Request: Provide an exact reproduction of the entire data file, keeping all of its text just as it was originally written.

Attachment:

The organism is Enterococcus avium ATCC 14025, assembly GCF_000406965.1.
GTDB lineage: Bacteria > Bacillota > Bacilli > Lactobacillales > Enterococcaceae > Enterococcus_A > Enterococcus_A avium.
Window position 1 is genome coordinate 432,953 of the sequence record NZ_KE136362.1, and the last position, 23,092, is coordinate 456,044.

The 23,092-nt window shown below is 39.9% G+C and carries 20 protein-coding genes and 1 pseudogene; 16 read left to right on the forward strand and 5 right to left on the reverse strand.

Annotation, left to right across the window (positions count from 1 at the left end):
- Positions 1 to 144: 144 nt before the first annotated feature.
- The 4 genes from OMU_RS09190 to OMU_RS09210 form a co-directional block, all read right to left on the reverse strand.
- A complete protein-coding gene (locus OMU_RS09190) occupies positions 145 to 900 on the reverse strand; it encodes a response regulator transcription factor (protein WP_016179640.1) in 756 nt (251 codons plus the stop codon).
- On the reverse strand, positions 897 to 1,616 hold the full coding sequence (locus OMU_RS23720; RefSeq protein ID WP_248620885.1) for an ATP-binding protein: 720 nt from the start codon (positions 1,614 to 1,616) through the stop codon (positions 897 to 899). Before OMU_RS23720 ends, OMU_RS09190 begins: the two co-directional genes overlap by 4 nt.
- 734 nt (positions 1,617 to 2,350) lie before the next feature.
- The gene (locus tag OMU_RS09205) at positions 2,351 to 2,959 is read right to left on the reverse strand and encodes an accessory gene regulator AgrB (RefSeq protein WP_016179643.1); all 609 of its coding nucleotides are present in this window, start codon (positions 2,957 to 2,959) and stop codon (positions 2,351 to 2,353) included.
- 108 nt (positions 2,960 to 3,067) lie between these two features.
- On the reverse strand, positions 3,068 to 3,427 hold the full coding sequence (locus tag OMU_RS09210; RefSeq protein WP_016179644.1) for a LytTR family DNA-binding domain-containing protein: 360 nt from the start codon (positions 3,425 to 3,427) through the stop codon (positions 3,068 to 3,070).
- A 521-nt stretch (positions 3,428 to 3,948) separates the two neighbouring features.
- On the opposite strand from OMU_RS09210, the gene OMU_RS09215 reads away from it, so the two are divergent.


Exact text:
The organism is Enterococcus avium ATCC 14025, assembly GCF_000406965.1.
GTDB lineage: Bacteria > Bacillota > Bacilli > Lactobacillales > Enterococcaceae > Enterococcus_A > Enterococcus_A avium.
Window position 1 is genome coordinate 432,953 of the sequence record NZ_KE136362.1, and the last position, 23,092, is coordinate 456,044.

The 23,092-nt window shown below is 39.9% G+C and carries 20 protein-coding genes and 1 pseudogene; 16 read left to right on the forward strand and 5 right to left on the reverse strand.

Annotation, left to right across the window (positions count from 1 at the left end):
- Positions 1 to 144: 144 nt before the first annotated feature.
- The 4 genes from OMU_RS09190 to OMU_RS09210 form a co-directional block, all read right to left on the reverse strand.
- A complete protein-coding gene (locus OMU_RS09190) occupies positions 145 to 900 on the reverse strand; it encodes a response regulator transcription factor (protein WP_016179640.1) in 756 nt (251 codons plus the stop codon).
- On the reverse strand, positions 897 to 1,616 hold the full coding sequence (locus OMU_RS23720; RefSeq protein ID WP_248620885.1) for an ATP-binding protein: 720 nt from the start codon (positions 1,614 to 1,616) through the stop codon (positions 897 to 899). Before OMU_RS23720 ends, OMU_RS09190 begins: the two co-directional genes overlap by 4 nt.
- 734 nt (positions 1,617 to 2,350) lie before the next feature.
- The gene (locus tag OMU_RS09205) at positions 2,351 to 2,959 is read right to left on the reverse strand and encodes an accessory gene regulator AgrB (RefSeq protein WP_016179643.1); all 609 of its coding nucleotides are present in this window, start codon (positions 2,957 to 2,959) and stop codon (positions 2,351 to 2,353) included.
- 108 nt (positions 2,960 to 3,067) lie between these two features.
- On the reverse strand, positions 3,068 to 3,427 hold the full coding sequence (locus tag OMU_RS09210; RefSeq protein WP_016179644.1) for a LytTR family DNA-binding domain-containing protein: 360 nt from the start codon (positions 3,425 to 3,427) through the stop codon (positions 3,068 to 3,070).
- A 521-nt stretch (positions 3,428 to 3,948) separates the two neighbouring features.
- On the opposite strand from OMU_RS09210, the gene OMU_RS09215 reads away from it, so the two are divergent.